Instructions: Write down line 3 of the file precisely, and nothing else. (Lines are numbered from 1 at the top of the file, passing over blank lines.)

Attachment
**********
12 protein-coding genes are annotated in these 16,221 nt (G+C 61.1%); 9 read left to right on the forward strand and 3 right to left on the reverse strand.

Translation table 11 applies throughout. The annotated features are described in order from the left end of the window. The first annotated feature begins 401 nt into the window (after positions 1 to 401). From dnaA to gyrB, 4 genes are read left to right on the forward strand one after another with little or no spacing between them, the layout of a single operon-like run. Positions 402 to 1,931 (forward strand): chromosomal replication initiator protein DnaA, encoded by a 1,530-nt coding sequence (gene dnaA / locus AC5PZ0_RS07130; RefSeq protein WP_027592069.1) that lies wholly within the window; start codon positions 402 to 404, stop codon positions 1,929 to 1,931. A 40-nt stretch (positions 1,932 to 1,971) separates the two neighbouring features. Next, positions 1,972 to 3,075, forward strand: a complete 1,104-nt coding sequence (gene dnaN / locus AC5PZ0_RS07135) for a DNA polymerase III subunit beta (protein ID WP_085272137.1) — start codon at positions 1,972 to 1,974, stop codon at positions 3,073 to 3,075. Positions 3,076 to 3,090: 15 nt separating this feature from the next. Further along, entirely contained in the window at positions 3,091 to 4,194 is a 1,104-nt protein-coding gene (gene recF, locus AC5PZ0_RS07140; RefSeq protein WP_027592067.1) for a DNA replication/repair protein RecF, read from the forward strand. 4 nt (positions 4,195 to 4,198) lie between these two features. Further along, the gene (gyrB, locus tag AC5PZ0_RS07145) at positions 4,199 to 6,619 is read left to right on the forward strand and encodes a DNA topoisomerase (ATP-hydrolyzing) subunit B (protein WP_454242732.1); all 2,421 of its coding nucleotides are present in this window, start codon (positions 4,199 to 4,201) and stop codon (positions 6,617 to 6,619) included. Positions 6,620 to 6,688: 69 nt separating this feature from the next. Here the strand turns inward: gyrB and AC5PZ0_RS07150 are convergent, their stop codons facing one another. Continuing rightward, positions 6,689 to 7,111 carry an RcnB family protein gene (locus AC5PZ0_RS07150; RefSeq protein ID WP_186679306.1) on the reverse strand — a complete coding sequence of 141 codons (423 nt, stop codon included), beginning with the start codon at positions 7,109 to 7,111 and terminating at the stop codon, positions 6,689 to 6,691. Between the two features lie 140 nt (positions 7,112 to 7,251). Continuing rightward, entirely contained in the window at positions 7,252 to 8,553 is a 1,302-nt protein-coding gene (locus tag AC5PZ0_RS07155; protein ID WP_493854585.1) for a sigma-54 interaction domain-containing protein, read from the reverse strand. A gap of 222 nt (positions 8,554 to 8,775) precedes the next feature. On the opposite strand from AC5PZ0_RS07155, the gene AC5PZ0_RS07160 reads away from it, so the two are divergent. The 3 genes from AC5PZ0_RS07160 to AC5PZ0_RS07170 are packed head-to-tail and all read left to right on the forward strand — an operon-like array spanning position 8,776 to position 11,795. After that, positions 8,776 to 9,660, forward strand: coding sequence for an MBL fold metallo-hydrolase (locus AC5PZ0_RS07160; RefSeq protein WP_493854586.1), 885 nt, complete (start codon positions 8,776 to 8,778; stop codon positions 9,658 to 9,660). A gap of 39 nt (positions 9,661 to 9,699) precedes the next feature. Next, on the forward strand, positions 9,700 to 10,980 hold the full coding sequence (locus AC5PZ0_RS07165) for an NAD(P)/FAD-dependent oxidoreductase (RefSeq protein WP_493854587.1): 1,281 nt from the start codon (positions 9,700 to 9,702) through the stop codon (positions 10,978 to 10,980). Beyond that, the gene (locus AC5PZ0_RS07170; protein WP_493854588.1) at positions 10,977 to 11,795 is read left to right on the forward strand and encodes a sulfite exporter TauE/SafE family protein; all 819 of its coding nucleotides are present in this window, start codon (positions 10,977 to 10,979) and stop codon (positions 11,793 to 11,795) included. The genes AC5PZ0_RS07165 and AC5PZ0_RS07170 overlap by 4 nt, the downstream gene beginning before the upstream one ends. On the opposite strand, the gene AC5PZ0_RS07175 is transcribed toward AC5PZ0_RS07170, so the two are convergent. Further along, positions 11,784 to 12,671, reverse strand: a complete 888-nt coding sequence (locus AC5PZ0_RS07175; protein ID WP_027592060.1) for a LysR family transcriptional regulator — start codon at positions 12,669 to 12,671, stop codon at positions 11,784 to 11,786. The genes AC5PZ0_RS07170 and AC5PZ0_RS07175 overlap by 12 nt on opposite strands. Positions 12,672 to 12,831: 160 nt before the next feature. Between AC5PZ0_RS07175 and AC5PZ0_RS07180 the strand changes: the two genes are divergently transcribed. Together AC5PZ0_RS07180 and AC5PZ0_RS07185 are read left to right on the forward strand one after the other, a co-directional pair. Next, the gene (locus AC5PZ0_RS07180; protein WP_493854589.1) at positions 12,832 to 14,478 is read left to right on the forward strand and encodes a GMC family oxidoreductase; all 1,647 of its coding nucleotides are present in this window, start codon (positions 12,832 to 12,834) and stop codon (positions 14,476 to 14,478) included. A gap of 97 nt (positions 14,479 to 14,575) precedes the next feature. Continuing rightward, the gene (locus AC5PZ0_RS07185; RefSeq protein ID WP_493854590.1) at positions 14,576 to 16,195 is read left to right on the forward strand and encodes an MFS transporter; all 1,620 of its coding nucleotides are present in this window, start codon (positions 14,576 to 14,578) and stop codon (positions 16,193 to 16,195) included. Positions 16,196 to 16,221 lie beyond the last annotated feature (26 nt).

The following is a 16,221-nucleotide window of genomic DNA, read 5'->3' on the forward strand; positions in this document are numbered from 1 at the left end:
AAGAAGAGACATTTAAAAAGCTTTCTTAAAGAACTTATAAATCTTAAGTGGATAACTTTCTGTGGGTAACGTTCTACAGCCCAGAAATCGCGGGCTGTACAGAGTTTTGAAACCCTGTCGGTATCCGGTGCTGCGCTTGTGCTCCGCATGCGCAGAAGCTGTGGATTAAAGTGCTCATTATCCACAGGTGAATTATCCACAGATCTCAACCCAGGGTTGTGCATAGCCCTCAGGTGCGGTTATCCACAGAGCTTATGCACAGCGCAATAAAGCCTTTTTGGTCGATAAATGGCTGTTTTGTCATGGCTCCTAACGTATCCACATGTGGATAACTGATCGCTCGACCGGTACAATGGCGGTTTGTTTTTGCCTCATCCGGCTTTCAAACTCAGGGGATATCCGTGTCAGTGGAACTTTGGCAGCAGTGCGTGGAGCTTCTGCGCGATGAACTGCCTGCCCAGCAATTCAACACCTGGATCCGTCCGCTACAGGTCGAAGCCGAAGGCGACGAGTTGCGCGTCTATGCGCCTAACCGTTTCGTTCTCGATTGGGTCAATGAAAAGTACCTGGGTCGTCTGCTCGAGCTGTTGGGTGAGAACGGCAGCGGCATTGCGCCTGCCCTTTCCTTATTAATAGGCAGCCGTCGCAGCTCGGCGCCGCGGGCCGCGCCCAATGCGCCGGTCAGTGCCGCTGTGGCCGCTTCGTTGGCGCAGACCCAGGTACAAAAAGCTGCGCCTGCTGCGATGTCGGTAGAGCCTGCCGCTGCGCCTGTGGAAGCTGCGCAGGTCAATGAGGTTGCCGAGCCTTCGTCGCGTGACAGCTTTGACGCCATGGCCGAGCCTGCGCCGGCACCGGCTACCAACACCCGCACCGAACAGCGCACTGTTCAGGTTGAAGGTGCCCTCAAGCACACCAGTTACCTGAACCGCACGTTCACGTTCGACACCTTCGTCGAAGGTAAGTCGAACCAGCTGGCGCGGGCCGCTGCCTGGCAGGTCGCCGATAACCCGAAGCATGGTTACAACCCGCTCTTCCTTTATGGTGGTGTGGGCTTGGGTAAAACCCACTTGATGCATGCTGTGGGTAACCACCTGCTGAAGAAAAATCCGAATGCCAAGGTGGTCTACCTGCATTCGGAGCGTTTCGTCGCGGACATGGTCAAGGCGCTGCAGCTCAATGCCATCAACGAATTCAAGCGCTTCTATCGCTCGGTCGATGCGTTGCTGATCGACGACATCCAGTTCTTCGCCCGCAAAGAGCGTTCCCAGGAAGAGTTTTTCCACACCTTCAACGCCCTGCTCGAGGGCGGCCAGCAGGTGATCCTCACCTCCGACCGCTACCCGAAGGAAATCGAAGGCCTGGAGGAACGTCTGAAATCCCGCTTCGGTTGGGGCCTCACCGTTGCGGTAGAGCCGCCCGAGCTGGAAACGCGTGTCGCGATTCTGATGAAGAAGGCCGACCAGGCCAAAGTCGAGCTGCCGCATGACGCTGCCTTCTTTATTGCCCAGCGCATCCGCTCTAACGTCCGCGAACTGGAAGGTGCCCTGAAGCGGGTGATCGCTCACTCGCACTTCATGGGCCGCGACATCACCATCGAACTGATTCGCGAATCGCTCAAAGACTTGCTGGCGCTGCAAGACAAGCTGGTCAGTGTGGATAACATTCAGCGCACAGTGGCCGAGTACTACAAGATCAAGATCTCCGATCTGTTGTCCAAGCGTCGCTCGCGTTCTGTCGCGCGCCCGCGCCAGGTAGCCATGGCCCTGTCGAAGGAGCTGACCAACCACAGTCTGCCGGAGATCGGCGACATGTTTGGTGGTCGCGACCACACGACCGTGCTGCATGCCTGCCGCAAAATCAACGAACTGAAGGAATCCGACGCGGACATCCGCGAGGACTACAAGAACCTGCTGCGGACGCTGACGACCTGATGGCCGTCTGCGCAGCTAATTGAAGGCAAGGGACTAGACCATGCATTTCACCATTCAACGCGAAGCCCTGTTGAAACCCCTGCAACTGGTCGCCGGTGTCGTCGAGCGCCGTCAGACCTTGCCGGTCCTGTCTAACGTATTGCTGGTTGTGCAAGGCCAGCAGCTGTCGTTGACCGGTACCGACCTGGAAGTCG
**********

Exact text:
The following is a 16,221-nucleotide window of genomic DNA, read 5'->3' on the forward strand; positions in this document are numbered from 1 at the left end: